Published October 07, 2005
Katie Holmes fired her publicist of nearly eight years on Tuesday.
During her conversation with Leslie Sloane-Zelnick, Holmes did not mention that she was pregnant by fiancé Tom Cruise. The next day, the news broke.
In short order, since meeting Cruise in April, Holmes has now fired her manager, changed agents and discharged her publicist. All had been her longtime allies.
And let's not forget the broken engagement to actor Chris Klein back in March. That's a lot of activity for seven months.
Where does that leave our Katie? I'm told that Holmes has claimed Cruise's sister, Lee Ann De Vette, as her new publicist.
Pictures of Holmes from just a few days ago with Cruise on the set of "Mission: Impossible 3" are circulating on the Internet. There's no sign of a pregnancy, but there is a woman in the background of every picture.
She's been identified as Jessica Feshbach Rodriguez, Holmes' best friend since the spring and a high-level minder from the Church of Scientology. Her family has donated millions to Scientology.
As for Holmes' friends here in New York, the word is that not one of them has heard from the actress since she flew to L.A. to meet Cruise for the first time last April.
Since Holmes first became associated with Cruise, her career has come to a standstill. Pretty much the only project she has coming up is the DVD release of "Batman Begins."
That release coincides with the release of the "War of the Worlds" DVD. The timing of the releases and the pregnancy announcement are probably coincidental.
Holmes pulled out of the next movie she was supposed to make, "Factory Girl," after she became involved with Cruise. Certain to be a career-maker, the role of Edie Sedgwick will now be played by Sienna Miller.
A more recently announced Holmes part, a smallish one in a Dennis Quaid-directed feature about the 1961 murder of a woman by her bandleader husband, will probably have to be tabled now.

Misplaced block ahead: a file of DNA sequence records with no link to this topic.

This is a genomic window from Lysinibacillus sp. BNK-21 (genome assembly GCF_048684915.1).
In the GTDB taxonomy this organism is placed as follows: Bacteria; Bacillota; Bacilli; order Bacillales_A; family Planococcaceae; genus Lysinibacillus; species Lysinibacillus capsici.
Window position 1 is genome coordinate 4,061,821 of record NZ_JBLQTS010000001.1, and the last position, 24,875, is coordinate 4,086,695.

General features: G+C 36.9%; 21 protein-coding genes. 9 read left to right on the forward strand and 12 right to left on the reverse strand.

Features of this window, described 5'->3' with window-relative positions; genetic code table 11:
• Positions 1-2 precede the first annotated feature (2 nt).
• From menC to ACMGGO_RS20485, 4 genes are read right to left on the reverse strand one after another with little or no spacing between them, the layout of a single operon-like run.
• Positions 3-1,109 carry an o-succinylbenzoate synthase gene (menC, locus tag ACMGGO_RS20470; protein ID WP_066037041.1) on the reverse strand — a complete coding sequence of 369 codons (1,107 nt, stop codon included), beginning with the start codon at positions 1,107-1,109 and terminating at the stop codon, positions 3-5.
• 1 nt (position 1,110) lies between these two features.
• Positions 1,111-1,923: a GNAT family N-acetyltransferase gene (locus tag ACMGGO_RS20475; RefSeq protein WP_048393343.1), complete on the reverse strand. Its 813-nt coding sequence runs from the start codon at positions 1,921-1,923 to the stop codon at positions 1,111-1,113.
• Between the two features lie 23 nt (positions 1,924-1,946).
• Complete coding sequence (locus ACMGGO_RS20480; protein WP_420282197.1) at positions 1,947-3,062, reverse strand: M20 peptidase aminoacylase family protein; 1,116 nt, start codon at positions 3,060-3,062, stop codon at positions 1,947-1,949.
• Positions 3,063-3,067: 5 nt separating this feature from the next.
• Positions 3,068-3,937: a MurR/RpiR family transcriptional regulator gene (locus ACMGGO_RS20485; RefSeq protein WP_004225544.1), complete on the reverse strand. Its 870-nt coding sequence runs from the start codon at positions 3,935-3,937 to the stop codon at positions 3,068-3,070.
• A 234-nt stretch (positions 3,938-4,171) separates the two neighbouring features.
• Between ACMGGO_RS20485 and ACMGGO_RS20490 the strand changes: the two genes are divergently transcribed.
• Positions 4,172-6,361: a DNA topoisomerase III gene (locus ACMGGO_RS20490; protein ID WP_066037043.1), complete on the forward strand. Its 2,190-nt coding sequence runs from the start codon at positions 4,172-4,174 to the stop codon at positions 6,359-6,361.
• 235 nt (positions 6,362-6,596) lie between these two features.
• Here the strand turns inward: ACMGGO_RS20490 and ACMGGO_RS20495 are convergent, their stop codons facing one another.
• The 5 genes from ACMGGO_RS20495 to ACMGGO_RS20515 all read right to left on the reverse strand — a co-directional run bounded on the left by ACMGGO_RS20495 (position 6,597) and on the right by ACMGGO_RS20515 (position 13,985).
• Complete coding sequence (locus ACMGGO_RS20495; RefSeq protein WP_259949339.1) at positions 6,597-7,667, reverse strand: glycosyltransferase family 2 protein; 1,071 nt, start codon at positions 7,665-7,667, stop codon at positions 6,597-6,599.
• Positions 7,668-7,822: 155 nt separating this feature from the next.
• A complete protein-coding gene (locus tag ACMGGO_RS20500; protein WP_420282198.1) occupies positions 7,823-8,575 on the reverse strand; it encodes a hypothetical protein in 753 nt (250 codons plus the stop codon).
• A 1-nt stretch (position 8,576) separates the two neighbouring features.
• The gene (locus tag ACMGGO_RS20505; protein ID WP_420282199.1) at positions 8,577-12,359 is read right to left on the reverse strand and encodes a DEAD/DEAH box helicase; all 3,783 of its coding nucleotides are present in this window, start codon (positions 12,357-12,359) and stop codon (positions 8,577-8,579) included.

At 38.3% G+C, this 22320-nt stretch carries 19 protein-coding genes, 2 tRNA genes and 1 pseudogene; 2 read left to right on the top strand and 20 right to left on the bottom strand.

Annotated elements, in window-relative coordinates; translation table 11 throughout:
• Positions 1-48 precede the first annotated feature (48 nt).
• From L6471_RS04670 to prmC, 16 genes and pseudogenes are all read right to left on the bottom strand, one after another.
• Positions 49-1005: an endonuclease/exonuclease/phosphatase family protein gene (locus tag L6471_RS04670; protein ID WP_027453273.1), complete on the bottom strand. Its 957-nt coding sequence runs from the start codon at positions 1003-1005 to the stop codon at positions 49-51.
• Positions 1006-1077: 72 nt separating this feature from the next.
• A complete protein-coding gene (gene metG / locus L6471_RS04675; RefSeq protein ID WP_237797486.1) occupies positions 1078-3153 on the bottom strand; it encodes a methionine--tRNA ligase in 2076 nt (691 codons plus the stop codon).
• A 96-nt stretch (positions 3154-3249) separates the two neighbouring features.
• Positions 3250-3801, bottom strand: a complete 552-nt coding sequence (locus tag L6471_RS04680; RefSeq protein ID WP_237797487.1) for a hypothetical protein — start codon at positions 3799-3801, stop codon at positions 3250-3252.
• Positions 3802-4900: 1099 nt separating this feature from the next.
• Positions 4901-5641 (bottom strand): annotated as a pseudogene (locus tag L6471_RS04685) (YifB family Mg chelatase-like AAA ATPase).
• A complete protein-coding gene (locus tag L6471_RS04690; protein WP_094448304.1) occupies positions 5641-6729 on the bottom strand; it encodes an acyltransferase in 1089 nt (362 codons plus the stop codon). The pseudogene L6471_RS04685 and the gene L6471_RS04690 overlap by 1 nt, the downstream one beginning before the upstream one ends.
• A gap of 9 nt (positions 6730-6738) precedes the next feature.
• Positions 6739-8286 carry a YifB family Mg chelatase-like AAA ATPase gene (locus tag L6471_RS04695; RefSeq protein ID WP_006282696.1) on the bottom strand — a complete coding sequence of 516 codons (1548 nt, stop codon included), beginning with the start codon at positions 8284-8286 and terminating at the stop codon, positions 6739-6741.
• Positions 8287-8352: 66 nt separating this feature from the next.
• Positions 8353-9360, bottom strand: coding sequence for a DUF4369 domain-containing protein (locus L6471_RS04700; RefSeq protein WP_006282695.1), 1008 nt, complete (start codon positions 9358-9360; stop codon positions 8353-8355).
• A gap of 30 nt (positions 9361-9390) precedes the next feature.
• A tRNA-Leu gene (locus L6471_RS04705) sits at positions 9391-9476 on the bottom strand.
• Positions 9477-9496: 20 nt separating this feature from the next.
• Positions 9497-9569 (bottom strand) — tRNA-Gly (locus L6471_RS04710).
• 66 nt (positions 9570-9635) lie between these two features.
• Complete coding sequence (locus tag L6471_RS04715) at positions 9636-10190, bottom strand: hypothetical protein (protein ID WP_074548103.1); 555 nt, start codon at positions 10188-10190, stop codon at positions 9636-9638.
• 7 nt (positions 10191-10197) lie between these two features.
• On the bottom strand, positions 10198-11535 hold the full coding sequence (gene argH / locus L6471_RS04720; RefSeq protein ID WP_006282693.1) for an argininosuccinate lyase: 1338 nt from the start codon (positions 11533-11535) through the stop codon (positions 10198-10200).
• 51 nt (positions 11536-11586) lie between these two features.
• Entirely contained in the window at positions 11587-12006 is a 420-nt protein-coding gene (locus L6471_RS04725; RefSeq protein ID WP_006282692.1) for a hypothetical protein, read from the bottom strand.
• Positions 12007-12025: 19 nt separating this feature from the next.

Holmes also makes an appearance in "Thank You for Smoking," currently playing the festival circuit. Otherwise, her career trajectory — which was on the upswing with "Pieces of April" — is over.
All of this still leaves the issue of Holmes' family members back in Toledo. They're putting on a brave face. But they can't be too thrilled about a pregnancy without a marriage.
So I guess we can expect an adrenaline-filled, paparazzi-crazed wedding sometime in the next month. Gentlemen, start your helicopters.
The late, great Ray Charles was supposed to get an award last night for Artistic Achievement from the T.J. Martell Foundation. It was announced in press releases and included in the evening's book.
But no one ever mentioned it at the awards ceremony, and nothing was ever presented to anyone. Strange, huh?
My sources say that no one at the Charles estate even knew the award was supposed to have been given. No one had been contacted, and there was no one at the Marriott Marquis ballroom to accept such an award. And like that, it was gone.
But Jason Flom did get Humanitarian of the Year, and the former Lava Records/Atlantic Records president, who moonlights as a standup comic, took the podium after performances by Antigone Rising and hilarious comedian Lewis Black.
First, however, Flom was introduced by his father, the famous Skadden Arps attorney Joseph Flom, who talked about his son's stint in rehab in his 20s. Ouch!
But it's a happy ending for Jason. Five years ago, Tony Martell revealed, Jason and wife Wendy personally donated $250,000 to the important cancer-research fund.
I guess those Kid Rock records really did sell a lot.
Jason is the last of the real record executives who cares about the business. He thanked his mentors, Doug Morris of Universal and Ahmet Ertegun of Atlantic.
Almost no one showed up from his former employer, Warner Music Group, except chairman Edgar Bronfman, Jr. No Lyor Cohen, no Craig Kallman.
There were plenty of people, though, from EMI, which owns Virgin Records. I told you on Tuesday that Jason will be named president of Virgin shortly.